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United States Department of Agriculture

Agricultural Research Service

Title: Reducing N Contamination of Surface Waters from Tile-Drained Soils at the Watershed Scale

Authors
item Dinnes, Dana
item Jaynes, Dan
item Meek, David
item Cambardella, Cynthia
item Colvin, Thomas
item Hatfield, Jerry
item Karlen, Douglas

Submitted to: ASA-CSSA-SSSA Annual Meeting Abstracts
Publication Type: Abstract Only
Publication Acceptance Date: November 9, 2000
Publication Date: November 9, 2000
Citation: Dinnes, D.L., Jaynes, D.B., Meek, D.W., Cambardella, C.A., Colvin, T.S., Hatfield, J.L., Karlen, D.L. 2000. Reducing n contamination of surface waters from tile-drained soils at the watershed scale [CD-ROM]. ASA-CSSA-SSSA Annual Meeting Abstracts. Madison, Wisconsin.

Technical Abstract: Field drainage systems can have a significant impact on water quality because they behave like shallow, direct pipelines or conduits to surface waters. Nitrogen (N) is often transported with agricultural drainage water and has been implicated as contributing to hypoxia in the Gulf of Mexico. Beginning in 1997, we implemented a N fertilizer best management practice (BMP) on all corn production fields in a Midwesten, tile-drained agricultural watershed to determine its impact on water quality. Although plot-scale studies had previously been conducted, with mixed results, this is the first project to examine a N fertilizer BMP at the watershed scale. Beginning in early 1998, the treatment watershed's nitrate-N concentrations began to decrease compared to the control watershed. From mid-October 1998 to date, the treatment watershed has maintained a significantly lower nitrate-N concentration (30% reduction) than the control subbasin at the 95% confidence level. These results suggest that by implementing N BMPs on tile-drained agricultural landscapes with similar climatic and soil conditions, we should expect lower tile flow nitrate-N concentrations and improved water quality.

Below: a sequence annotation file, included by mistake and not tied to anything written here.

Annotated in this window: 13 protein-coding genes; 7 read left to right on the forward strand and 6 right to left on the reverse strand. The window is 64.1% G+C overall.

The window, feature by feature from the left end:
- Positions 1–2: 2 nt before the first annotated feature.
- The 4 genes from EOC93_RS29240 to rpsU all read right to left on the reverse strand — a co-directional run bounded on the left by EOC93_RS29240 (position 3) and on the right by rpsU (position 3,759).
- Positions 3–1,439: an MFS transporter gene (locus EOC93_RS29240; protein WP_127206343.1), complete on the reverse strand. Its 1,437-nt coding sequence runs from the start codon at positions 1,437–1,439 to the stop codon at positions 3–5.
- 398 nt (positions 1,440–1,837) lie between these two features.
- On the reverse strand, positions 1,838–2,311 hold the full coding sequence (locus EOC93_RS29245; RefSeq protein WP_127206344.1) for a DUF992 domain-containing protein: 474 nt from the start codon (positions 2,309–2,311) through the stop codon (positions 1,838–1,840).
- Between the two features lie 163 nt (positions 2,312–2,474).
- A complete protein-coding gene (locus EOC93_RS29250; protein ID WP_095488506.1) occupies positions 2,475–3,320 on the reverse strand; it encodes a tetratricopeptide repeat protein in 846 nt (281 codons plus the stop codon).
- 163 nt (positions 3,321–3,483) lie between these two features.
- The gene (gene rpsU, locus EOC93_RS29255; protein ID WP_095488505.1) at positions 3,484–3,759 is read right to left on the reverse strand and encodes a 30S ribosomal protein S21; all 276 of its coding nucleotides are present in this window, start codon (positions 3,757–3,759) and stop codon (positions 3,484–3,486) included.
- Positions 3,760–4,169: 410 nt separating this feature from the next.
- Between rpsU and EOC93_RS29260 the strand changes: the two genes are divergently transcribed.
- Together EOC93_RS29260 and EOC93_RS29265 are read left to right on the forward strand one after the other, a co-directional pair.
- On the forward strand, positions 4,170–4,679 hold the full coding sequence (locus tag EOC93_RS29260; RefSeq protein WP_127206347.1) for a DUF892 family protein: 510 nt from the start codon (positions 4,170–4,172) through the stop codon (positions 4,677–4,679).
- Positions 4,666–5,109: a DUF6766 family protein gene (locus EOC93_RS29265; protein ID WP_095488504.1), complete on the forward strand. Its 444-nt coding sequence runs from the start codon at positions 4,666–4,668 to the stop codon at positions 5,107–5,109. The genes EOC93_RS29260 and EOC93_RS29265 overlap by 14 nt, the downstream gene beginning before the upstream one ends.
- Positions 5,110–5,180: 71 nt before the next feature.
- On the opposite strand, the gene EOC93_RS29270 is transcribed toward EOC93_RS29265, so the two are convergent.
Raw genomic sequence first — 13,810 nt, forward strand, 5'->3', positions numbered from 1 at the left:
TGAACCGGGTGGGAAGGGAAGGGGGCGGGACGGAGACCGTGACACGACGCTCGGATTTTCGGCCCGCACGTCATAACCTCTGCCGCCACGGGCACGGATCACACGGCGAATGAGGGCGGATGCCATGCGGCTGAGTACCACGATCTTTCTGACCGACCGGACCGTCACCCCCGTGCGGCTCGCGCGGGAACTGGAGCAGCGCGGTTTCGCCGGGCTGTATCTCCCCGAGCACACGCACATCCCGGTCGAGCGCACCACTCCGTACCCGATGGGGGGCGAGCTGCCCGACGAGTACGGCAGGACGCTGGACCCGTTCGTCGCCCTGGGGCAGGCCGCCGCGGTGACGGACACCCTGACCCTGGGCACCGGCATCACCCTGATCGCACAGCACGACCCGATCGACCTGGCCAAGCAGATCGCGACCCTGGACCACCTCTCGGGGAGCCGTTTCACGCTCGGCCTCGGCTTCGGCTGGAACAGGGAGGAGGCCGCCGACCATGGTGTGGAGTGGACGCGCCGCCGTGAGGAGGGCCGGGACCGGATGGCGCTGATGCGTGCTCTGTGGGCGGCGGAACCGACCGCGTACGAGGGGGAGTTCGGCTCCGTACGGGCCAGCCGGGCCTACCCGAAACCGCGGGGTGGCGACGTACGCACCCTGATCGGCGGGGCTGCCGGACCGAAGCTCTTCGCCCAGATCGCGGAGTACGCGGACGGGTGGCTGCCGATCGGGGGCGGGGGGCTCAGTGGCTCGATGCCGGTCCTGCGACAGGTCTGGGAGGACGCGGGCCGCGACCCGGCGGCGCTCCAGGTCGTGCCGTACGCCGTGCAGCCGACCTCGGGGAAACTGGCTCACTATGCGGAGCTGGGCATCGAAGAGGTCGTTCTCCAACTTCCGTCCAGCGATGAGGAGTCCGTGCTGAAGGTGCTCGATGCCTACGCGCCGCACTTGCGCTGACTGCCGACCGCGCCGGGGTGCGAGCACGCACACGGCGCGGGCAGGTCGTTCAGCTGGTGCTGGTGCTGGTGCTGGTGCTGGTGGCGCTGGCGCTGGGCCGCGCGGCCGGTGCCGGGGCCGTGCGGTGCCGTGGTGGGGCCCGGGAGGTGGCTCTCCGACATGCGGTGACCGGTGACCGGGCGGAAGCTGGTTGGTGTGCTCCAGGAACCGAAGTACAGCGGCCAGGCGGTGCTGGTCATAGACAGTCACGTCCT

Last Modified: 12/22/2014
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